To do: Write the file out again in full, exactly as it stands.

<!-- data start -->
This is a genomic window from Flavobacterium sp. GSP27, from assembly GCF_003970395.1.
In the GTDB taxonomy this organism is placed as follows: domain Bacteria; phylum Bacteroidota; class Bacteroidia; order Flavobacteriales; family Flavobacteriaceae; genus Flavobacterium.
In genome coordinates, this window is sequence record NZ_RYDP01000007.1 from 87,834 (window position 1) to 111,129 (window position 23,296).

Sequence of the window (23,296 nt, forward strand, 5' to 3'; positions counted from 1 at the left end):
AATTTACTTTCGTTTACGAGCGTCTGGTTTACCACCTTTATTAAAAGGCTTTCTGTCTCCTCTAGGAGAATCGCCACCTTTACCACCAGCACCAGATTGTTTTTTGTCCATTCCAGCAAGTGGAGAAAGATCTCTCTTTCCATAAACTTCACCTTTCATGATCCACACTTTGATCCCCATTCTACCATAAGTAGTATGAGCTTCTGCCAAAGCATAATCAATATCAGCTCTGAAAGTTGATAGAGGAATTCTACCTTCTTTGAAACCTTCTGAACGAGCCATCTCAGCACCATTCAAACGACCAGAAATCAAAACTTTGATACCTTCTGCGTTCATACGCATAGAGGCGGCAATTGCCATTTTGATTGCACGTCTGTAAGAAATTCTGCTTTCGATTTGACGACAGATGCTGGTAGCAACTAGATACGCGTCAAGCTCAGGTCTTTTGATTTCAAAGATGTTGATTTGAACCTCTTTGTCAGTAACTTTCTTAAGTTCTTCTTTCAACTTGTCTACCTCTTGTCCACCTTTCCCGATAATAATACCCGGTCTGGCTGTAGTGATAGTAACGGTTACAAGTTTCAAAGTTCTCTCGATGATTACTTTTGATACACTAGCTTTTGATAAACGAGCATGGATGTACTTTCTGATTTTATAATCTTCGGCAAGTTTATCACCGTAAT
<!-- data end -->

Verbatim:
This is a genomic window from Flavobacterium sp. GSP27, from assembly GCF_003970395.1.
In the GTDB taxonomy this organism is placed as follows: domain Bacteria; phylum Bacteroidota; class Bacteroidia; order Flavobacteriales; family Flavobacteriaceae; genus Flavobacterium.
In genome coordinates, this window is sequence record NZ_RYDP01000007.1 from 87,834 (window position 1) to 111,129 (window position 23,296).

Sequence of the window (23,296 nt, forward strand, 5' to 3'; positions counted from 1 at the left end):
AATTTACTTTCGTTTACGAGCGTCTGGTTTACCACCTTTATTAAAAGGCTTTCTGTCTCCTCTAGGAGAATCGCCACCTTTACCACCAGCACCAGATTGTTTTTTGTCCATTCCAGCAAGTGGAGAAAGATCTCTCTTTCCATAAACTTCACCTTTCATGATCCACACTTTGATCCCCATTCTACCATAAGTAGTATGAGCTTCTGCCAAAGCATAATCAATATCAGCTCTGAAAGTTGATAGAGGAATTCTACCTTCTTTGAAACCTTCTGAACGAGCCATCTCAGCACCATTCAAACGACCAGAAATCAAAACTTTGATACCTTCTGCGTTCATACGCATAGAGGCGGCAATTGCCATTTTGATTGCACGTCTGTAAGAAATTCTGCTTTCGATTTGACGACAGATGCTGGTAGCAACTAGATACGCGTCAAGCTCAGGTCTTTTGATTTCAAAGATGTTGATTTGAACCTCTTTGTCAGTAACTTTCTTAAGTTCTTCTTTCAACTTGTCTACCTCTTGTCCACCTTTCCCGATAATAATACCCGGTCTGGCTGTAGTGATAGTAACGGTTACAAGTTTCAAAGTTCTCTCGATGATTACTTTTGATACACTAGCTTTTGATAAACGAGCATGGATGTACTTTCTGATTTTATAATCTTCGGCAAGTTTATCACCGTAAT